Paying for higher education explained at college fair

Around 375 people crowded into S101 on Sept. 28 for the "How to Pay for College" fair. Photo by Skye Seipp/The Et Cetera
Crystal Zamora, right, talks to local state Rep. Victoria Neave, left, about her goals after she graduates from Colony High School at the “How to Pay for College” fair hosted by Neave and Dallas County Community College District Trustee Monica Lira Bravo in S101 on Sept. 28. Photo by Skye Seipp/ The Et Cetera
By SKYE SEIPP
@seippetc

Crystal Zamora, a sophomore at Colony High School got the call from her sister at around 10 a.m. on Sept. 28 telling her there was a college fair in Mesquite and she should try to go.

Zamora, along with her mom and sisters, fought past traffic and made it with 30 minutes left in state Rep. Victoria Neave’s third “How to Pay for College” fair in S101, co-hosted by Dallas County Community College District Trustee Monica Lira Bravo.

“In my area there are several fairs … every year,” Zamora said. “Unfortunately, I haven’t been able to make it out to those because they are always on a Monday or Thursday and my parents work and I can’t get a ride.”

Zamora plans to become a medical assistant and is currently a dual credit student, on top of being an athletic trainer for her high school. She said the event was informative and allowed her to ask questions about the college application process, and to spend time talking about her goals with Neave.

She wasn’t alone in seeking this knowledge. Around 375 people crowded into S101 to hear two guest speakers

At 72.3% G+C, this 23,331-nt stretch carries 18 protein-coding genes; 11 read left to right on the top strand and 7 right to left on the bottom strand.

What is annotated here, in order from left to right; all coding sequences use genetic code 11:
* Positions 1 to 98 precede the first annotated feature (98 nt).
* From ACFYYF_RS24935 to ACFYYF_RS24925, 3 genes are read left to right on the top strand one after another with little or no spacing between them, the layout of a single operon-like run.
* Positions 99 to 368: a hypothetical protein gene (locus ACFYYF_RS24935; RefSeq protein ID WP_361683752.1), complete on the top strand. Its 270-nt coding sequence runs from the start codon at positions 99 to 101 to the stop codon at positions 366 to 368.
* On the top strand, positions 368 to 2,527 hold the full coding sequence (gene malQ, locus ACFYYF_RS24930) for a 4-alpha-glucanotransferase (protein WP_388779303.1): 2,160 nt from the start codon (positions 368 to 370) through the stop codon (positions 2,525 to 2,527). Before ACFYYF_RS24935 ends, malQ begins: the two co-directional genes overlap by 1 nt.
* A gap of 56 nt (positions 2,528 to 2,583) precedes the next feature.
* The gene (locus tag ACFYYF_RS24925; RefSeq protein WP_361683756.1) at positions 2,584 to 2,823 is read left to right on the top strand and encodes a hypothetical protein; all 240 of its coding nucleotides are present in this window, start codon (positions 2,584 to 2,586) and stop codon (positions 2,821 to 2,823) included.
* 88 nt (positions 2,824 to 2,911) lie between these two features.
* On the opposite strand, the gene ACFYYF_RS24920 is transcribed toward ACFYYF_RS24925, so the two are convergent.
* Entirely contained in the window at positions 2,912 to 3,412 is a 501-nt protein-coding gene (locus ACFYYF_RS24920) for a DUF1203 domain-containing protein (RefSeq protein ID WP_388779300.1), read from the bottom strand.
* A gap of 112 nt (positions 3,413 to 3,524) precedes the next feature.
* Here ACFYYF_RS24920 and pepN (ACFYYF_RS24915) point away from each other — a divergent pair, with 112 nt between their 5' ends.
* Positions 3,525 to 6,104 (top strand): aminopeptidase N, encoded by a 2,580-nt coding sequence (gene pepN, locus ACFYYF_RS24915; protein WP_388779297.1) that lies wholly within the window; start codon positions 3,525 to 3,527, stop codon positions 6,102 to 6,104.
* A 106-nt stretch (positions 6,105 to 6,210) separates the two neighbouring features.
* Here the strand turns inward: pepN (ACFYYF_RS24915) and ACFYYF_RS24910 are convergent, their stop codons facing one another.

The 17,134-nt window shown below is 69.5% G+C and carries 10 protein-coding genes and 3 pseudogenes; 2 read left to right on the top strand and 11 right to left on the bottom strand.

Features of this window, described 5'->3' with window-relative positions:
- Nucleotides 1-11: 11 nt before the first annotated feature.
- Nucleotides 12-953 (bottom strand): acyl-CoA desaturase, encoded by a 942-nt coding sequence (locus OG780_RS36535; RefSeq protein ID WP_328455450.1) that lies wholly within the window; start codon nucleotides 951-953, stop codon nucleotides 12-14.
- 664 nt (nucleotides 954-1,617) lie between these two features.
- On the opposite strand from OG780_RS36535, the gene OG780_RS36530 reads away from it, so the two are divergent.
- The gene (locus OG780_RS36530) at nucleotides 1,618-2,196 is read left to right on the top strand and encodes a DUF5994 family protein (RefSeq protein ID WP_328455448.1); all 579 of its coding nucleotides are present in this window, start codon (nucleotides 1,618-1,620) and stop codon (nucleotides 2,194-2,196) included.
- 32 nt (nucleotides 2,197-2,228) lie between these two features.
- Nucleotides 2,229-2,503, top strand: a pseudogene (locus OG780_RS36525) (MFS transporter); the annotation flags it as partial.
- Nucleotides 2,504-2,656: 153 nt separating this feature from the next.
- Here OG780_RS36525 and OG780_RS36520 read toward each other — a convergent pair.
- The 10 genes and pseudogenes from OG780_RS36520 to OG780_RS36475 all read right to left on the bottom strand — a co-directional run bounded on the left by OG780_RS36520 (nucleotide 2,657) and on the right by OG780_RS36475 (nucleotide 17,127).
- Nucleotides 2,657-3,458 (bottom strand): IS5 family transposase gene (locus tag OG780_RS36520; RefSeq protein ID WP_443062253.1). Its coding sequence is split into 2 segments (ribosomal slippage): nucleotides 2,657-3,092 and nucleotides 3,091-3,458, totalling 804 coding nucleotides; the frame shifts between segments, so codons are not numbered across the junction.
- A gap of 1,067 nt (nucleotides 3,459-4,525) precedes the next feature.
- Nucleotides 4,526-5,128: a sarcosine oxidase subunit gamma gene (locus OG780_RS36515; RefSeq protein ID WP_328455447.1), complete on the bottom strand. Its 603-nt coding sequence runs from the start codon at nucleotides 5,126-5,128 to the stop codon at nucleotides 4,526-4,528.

Around 375 people crowded into S101 on Sept. 28 for the “How to Pay for College” fair. Photo by Skye Seipp/The Et Cetera

discuss the different routes available to help pay for higher education.. Attendees also had the opportunity to talk with representatives of different universities and to ask the speakers questions.

Neave said she wanted students and families to better understand the college application process, especially those of first-generation college students like herself.

“We wanted to break down those barriers and provide a forum for our community and families to be able to come and get their answers to questions and even learn the difference between what a grant, scholarship and loan is,” she said.

During this past legislative cycle, Neave supported bills to help make college more accessible. House Bill 535 requires all students to apply for FAFSA before graduating high school, which she said would help Texans not waste the almost $300 million in federal financial aid that students fail to take advantage of. The state is ranked 27th in the nation for the percentage of people who complete FAFSA, with 60.5 percent of graduating students filling out the application.

Applying for FAFSA isn’t an option for undocumented students,  because it requires that the person be a U.S. citizen. But workshops like this one let these students know that they have options like the Texas Application for Free Financial Aid, where the only requirement is that the applicant be a Texas resident. Neave recently made it easier for those students to apply for TAFSA by authoring HB 2140, which allows for online applications.